"looking glass" Mark Twain had written about 100 years earlier.
An Assertion of Independence
Calling out the hidden insinuations, as Mr
Duterte did, that the US continues to have authority over the politics of the
Philippines, is bold and brazen, but reasonable. Consider his statement:
I am a president of a sovereign state. And
we have long ceased to be a colony. I do not have any master but the Filipino
These words are less evidence of his
demagoguery or an intention to personally disparage Mr Obama than a reference
to history, and are more accurately read as such.
After World War II, colonies of any sort,
even the so-called "democratic" US one in the Philippines, were on
the nose. But this didn't stop Washington officialdom from continuing to claim
the right of access to the Philippines' political and economic realms.
When the US finally granted the Philippines
its (second) independence in 1946, it required the new republic to amend its
constitution so a bill could be passed that, as well as legislating
preferential trade conditions for the US, would grant American citizens equal
rights with Filipinos to Philippine natural resources. It was the beginning of
a new phase: neo-colonialism.
It was not just a matter of political
interference and the power to make or break Philippine presidents with
endorsement and strategic financial support. In a visceral sense, the nation
was always being watched and judged by its democratic "teacher".
Asked about being confronted with human
rights concerns by Mr Obama, Mr Duterte said:
You must be kidding. Who is he to confront
me? America has one too many to answer for the misdeeds in this country ... As
a matter of fact, we inherited this problem from the United States. Why?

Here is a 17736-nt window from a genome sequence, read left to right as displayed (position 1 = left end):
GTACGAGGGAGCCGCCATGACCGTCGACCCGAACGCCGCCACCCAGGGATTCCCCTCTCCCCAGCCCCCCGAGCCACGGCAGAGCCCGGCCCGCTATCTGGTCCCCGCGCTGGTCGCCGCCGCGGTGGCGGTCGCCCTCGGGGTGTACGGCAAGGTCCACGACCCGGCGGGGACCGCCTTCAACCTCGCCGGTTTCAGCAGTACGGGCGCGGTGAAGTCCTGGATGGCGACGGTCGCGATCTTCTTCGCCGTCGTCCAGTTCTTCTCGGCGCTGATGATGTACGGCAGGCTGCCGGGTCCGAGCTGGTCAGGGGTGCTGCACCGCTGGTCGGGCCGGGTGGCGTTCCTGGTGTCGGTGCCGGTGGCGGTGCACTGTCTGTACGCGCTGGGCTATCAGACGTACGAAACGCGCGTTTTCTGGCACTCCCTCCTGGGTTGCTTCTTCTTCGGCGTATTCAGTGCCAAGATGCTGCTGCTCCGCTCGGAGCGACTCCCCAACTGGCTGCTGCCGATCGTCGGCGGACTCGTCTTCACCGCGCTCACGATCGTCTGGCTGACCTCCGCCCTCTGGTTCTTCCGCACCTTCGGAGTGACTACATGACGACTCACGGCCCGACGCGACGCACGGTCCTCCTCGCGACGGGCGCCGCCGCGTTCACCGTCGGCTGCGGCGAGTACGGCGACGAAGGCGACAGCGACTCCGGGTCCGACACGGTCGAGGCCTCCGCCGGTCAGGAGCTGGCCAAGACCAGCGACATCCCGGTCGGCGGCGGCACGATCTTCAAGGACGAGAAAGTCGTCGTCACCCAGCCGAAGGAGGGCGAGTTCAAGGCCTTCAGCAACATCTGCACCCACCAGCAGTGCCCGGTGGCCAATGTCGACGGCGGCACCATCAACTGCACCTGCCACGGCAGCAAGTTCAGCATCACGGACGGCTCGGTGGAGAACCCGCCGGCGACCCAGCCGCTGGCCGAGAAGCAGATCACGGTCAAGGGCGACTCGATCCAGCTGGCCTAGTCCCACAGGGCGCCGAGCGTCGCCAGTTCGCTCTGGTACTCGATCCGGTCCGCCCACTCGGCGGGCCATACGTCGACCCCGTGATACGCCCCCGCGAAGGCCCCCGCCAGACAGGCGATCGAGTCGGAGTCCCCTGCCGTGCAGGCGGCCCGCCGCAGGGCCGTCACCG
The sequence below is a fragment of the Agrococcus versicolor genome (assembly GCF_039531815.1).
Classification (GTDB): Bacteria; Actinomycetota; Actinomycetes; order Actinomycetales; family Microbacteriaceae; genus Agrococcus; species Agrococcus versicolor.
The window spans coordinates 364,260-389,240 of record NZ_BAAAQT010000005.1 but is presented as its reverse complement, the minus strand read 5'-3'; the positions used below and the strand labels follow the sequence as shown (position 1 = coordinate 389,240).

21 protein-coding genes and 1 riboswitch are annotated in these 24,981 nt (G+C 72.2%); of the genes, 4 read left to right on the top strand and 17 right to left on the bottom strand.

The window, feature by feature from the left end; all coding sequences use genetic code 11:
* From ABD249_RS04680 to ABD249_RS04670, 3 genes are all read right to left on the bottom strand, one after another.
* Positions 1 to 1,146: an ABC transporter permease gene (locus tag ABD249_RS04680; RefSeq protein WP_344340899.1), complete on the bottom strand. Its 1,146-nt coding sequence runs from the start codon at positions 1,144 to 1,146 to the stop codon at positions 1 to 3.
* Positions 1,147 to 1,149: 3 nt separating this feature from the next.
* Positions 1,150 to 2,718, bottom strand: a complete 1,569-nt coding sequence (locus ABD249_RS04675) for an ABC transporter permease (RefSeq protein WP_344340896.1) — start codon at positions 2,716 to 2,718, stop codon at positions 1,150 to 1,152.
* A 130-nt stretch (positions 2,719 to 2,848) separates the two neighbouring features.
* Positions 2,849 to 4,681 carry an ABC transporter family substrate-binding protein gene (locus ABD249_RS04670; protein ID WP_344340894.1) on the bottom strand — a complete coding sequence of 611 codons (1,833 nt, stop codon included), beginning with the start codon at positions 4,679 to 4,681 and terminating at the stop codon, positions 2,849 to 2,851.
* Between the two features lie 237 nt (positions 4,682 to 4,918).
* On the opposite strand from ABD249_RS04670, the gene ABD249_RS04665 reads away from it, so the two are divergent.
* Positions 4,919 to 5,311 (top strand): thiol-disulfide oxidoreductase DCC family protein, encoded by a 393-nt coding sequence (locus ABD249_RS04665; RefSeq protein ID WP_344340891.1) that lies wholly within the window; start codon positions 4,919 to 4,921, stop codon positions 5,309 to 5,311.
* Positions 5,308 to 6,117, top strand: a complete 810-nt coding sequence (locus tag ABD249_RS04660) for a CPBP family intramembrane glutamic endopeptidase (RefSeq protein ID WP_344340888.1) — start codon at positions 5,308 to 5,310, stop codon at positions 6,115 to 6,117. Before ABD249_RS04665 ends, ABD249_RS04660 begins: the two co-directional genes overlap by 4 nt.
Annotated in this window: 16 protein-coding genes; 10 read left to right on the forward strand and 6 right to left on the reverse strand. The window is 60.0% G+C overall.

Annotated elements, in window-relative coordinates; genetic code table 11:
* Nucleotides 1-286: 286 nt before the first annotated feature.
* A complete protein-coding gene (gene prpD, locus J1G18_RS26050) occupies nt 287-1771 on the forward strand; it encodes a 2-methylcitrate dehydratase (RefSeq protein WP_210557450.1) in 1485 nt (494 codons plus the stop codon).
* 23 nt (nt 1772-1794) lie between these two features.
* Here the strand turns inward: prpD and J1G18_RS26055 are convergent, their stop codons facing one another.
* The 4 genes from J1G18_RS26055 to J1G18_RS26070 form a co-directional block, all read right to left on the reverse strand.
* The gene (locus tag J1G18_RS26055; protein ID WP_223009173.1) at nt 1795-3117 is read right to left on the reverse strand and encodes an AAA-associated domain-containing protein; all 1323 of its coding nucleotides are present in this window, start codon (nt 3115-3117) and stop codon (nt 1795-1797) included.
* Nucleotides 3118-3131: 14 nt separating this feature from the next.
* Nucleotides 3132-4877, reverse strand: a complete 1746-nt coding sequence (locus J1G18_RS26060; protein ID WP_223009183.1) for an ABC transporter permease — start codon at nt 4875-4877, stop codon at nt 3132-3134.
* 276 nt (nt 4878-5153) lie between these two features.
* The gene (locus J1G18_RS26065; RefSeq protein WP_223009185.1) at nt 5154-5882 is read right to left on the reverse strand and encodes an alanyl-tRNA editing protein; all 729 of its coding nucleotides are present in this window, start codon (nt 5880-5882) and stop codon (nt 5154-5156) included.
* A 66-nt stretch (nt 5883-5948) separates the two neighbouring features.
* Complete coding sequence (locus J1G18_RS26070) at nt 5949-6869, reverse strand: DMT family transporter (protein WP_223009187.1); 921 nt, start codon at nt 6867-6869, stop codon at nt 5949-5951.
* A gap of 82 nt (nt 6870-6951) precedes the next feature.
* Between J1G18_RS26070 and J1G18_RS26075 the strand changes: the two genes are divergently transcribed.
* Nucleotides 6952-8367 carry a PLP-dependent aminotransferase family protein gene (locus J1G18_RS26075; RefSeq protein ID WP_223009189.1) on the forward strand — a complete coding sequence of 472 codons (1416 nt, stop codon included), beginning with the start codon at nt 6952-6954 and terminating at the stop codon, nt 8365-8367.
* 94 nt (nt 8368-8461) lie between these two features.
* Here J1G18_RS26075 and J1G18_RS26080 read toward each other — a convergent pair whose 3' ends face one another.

Because they invaded this country and made us their subjugated people ... Can I
explain the extrajudicial killing? Can they explain the 600,000 Moro massacred
in this island [Mindanao]? Do you want to see the pictures? Maybe you ask him.
And make it public.
I'm reminded of a comment by Alicia Garza,
a founder of the Black Lives Matter movement ignited by police killings of
black Americans. Speaking in Sydney last weekend at the Festival of Dangerous
Ideas, she related how, when civil rights protests get uncomfortably heated,
she is often asked: "Why are they so angry?"
She paused. Then softly giggled, giving the
audience time for the ludicrousness of the question to sink in.
Duterte Shocks with Trash Talk
Rodrigo Duterte hypnotised his fans and
outraged critics throughout an explosive election campaign.
Why is the Philippine President so angry
about the prospect of the US President confronting him about human rights
As Mr Duterte said himself on Monday,
violent acts of the past don't stay in the past. They get passed on from
generation to generation, especially when the injustice goes unacknowledged and
It is difficult to stomach Mr Duterte's
style. It certainly is difficult to look past the serious issues raised by his
administration's "war on drugs". We should condemn his misuse of
But if we condemn the president for his
recent remarks because we claim to be concerned about the rights of Filipinos
while showing no interest in acknowledging the past crimes and injustices
against the Philippines, we fall into our own sort of hypocrisy.
Let's be honest, if Mr Duterte didn't curse
and swear and offend our sensibilities, would we be paying so much attention to
For once, I heard a Philippine president
holding the US to account for all its doublespeak and hypocrisy in
US-Philippine relations. And I couldn't help but appreciate that.
Adele Webb is a PhD researcher in the Department of Government and
International Relations, Sydney Democracy Network, at the University of Sydney.